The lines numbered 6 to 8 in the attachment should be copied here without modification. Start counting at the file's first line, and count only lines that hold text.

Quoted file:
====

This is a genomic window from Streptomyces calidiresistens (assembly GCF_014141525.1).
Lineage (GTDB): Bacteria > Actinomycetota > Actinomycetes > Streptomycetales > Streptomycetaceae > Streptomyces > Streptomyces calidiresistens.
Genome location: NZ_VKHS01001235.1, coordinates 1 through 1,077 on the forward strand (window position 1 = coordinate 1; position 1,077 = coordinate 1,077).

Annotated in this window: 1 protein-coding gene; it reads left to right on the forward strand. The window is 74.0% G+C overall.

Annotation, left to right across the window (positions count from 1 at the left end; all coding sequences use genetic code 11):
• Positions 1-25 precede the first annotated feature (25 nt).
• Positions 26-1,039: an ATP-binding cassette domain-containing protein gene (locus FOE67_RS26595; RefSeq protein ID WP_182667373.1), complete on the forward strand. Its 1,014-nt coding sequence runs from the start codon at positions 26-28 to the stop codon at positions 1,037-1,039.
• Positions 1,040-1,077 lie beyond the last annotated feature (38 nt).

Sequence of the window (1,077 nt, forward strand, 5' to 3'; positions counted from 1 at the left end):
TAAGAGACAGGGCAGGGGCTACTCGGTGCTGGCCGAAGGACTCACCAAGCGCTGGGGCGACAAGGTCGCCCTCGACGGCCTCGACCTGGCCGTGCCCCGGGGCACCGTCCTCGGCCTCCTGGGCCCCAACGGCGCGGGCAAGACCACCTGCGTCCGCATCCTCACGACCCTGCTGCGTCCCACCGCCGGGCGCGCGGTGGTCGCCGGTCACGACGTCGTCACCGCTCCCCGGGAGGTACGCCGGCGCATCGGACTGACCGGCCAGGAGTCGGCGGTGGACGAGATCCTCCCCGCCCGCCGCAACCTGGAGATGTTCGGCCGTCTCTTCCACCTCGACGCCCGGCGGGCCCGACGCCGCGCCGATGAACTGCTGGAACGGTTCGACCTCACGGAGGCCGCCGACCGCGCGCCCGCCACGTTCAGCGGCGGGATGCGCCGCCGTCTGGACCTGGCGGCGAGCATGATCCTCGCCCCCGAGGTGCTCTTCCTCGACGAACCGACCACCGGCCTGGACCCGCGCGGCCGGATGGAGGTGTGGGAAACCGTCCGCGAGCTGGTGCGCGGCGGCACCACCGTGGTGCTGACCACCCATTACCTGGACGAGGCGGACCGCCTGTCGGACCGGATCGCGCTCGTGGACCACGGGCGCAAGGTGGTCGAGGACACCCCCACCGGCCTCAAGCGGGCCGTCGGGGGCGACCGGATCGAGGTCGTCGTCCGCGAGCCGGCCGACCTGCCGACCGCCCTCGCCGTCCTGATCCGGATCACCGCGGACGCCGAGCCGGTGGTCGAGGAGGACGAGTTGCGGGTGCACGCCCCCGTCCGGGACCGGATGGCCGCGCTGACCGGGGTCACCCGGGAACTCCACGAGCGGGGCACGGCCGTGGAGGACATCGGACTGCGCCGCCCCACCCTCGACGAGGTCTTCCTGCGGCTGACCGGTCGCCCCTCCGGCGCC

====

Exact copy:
• Positions 1-25 precede the first annotated feature (25 nt).
• Positions 26-1,039: an ATP-binding cassette domain-containing protein gene (locus FOE67_RS26595; RefSeq protein ID WP_182667373.1), complete on the forward strand. Its 1,014-nt coding sequence runs from the start codon at positions 26-28 to the stop codon at positions 1,037-1,039.
• Positions 1,040-1,077 lie beyond the last annotated feature (38 nt).